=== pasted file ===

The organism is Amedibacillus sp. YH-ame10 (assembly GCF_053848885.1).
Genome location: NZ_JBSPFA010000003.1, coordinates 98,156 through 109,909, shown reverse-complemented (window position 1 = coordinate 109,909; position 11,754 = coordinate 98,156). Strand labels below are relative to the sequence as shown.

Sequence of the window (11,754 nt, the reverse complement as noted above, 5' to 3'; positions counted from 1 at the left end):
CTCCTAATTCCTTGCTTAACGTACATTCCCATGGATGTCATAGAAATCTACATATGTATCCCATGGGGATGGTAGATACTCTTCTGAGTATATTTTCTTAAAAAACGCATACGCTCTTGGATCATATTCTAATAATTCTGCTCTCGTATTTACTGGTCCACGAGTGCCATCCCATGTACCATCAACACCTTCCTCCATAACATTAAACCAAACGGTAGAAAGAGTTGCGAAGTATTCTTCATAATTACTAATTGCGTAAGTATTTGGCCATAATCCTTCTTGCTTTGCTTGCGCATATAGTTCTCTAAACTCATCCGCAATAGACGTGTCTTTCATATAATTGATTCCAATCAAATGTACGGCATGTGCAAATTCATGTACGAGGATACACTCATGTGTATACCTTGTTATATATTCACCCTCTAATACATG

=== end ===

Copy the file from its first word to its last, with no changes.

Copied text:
The organism is Amedibacillus sp. YH-ame10 (assembly GCF_053848885.1).
Genome location: NZ_JBSPFA010000003.1, coordinates 98,156 through 109,909, shown reverse-complemented (window position 1 = coordinate 109,909; position 11,754 = coordinate 98,156). Strand labels below are relative to the sequence as shown.

Sequence of the window (11,754 nt, the reverse complement as noted above, 5' to 3'; positions counted from 1 at the left end):
CTCCTAATTCCTTGCTTAACGTACATTCCCATGGATGTCATAGAAATCTACATATGTATCCCATGGGGATGGTAGATACTCTTCTGAGTATATTTTCTTAAAAAACGCATACGCTCTTGGATCATATTCTAATAATTCTGCTCTCGTATTTACTGGTCCACGAGTGCCATCCCATGTACCATCAACACCTTCCTCCATAACATTAAACCAAACGGTAGAAAGAGTTGCGAAGTATTCTTCATAATTACTAATTGCGTAAGTATTTGGCCATAATCCTTCTTGCTTTGCTTGCGCATATAGTTCTCTAAACTCATCCGCAATAGACGTGTCTTTCATATAATTGATTCCAATCAAATGTACGGCATGTGCAAATTCATGTACGAGGATACACTCATGTGTATACCTTGTTATATATTCACCCTCTAATACATG